Whole Foods Profit Trails Estimates as Sales Growth Slows

Whole Foods Market Inc., the largest U.S. natural-goods grocer, posted fiscal first-quarter profit that trailed analysts’ estimates and lowered its forecast for the year as sales growth slowed amid increased competition.

Net income for the 16 weeks ended Jan. 19 rose 8.2 percent to $158 million, or 42 cents a share, from $146 million, or 39 cents, a year earlier, the Austin, Texas-based company said today in a statement. The average of 29 analysts’ estimates compiled by Bloomberg was 44 cents. Sales increased 9.9 percent to $4.24 billion, trailing analysts’ projections.

As Whole Foods expands in smaller cities across the U.S., it’s seeing more competition from natural-food sellers such as Fairway Group Holdings Inc. and Sprouts Farmers Market Inc. Whole Foods’ new stores also are taking sales from its existing locations, Co-Chief Executive Officer John Mackey said in November. Sales at stores open at least a year rose 5.4 percent in the first quarter, after a 5.9 percent gain in the prior quarter.

Whole Foods lowered its forecast for profit excluding certain items to as much as $1.65 a share in fiscal 2014, which ends Sept. 28. The company previously forecast profit of as much as $1.69 a share, and analysts project $1.68, on average.

Whole Foods fell 6 percent to $52.11 at 4:41 p.m. in New York. The shares dropped 4.1 percent this year through the close of regular trading, while the Standard & Poor’s 500 Index fell 1.6 percent.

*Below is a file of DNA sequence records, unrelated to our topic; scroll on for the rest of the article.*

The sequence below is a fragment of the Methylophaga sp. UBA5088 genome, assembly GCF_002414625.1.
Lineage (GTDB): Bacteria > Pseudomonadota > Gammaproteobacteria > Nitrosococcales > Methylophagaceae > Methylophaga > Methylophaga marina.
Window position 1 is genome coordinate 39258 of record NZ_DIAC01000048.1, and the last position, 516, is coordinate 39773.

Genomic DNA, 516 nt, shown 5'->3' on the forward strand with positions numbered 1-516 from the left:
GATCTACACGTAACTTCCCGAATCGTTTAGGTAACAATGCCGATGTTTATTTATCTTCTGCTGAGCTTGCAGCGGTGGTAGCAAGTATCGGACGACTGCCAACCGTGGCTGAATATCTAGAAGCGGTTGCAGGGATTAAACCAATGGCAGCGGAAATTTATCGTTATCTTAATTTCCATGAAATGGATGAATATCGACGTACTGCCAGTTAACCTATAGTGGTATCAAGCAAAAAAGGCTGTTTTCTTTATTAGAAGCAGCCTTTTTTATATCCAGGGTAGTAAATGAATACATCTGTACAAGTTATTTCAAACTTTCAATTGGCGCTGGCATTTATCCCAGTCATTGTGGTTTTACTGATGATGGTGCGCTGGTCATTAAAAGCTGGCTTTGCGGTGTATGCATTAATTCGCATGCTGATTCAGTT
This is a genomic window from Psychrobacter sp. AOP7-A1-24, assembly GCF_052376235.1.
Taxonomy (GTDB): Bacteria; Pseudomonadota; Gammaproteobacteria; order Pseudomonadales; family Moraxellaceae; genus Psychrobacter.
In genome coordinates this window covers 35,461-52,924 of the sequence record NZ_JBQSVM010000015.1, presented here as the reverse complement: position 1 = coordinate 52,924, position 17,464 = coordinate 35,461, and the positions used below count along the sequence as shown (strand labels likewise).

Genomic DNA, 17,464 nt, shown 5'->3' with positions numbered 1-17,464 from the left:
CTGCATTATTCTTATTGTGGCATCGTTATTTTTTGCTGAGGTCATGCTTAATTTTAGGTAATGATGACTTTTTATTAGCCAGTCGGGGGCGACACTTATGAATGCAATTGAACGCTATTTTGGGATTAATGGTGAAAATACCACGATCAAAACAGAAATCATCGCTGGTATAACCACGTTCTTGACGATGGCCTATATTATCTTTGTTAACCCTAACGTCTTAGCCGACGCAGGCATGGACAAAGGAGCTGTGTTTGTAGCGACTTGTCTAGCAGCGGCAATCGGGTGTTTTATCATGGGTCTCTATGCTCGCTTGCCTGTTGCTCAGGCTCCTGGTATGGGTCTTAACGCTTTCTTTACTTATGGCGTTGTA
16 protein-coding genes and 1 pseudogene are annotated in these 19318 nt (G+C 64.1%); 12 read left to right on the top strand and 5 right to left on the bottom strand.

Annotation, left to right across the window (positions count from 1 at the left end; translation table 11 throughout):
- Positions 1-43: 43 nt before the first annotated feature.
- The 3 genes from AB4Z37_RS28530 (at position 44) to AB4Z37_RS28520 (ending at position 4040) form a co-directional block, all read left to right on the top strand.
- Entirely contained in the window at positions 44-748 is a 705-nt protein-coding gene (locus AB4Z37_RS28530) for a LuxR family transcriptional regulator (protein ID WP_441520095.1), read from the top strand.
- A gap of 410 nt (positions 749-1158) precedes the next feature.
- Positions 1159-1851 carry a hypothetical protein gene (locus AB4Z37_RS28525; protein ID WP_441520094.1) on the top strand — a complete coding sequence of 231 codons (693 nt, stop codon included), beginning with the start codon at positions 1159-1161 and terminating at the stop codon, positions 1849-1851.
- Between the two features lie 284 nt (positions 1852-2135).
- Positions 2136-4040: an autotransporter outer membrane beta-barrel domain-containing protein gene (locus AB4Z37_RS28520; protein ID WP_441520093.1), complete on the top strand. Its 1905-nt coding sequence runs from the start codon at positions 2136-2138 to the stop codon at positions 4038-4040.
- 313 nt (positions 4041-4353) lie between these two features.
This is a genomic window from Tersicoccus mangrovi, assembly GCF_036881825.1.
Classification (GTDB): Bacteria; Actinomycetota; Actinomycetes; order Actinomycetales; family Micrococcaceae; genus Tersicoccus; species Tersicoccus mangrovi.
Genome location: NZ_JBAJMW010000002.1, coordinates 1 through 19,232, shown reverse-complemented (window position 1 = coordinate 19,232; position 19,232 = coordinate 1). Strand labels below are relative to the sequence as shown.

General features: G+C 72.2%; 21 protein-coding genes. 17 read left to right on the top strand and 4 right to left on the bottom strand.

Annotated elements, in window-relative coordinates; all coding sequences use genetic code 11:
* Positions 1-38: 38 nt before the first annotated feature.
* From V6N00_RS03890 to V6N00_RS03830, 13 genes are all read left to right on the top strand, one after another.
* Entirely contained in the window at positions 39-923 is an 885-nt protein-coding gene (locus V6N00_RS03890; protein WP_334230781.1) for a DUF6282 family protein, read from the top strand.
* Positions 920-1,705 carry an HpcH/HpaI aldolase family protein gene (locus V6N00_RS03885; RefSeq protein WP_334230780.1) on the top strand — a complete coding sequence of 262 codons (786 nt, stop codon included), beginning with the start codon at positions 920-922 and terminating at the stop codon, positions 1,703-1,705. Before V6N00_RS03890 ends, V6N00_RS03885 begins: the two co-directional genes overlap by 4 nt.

Sales Forecast

The retailer also cut its full-year sales forecast to as much as 12 percent growth, compared with a previous estimate for as much as 13 percent growth.

Aside from the newer rivals, traditional grocery stores are pushing more organic food, as well. Kroger Co., which sells food under the Simple Truth brand, sees a “huge opportunity” to sell more natural and organic items, Chief Executive Officer Rodney McMullen said on a conference call in December. Cincinnati-based Kroger is the largest U.S. grocery-store chain.

Whole Foods is lowering prices to attract more customers. It sells items such as flour, coffee, milk and frozen pizza under its less-expensive 365 Everyday Value brand and is expanding its “value offerings,” Mackey said on a conference call in November.

Whole Foods earlier this month said it bought seven Dominick’s grocery-store leases in the Chicago area from Safeway Inc. The company sees demand for 1,200 Whole Foods stores in the U.S. long term, Co-CEO Walter Robb said in today’s statement.

It has more than 370 locations in the U.S., Canada and the U.K.

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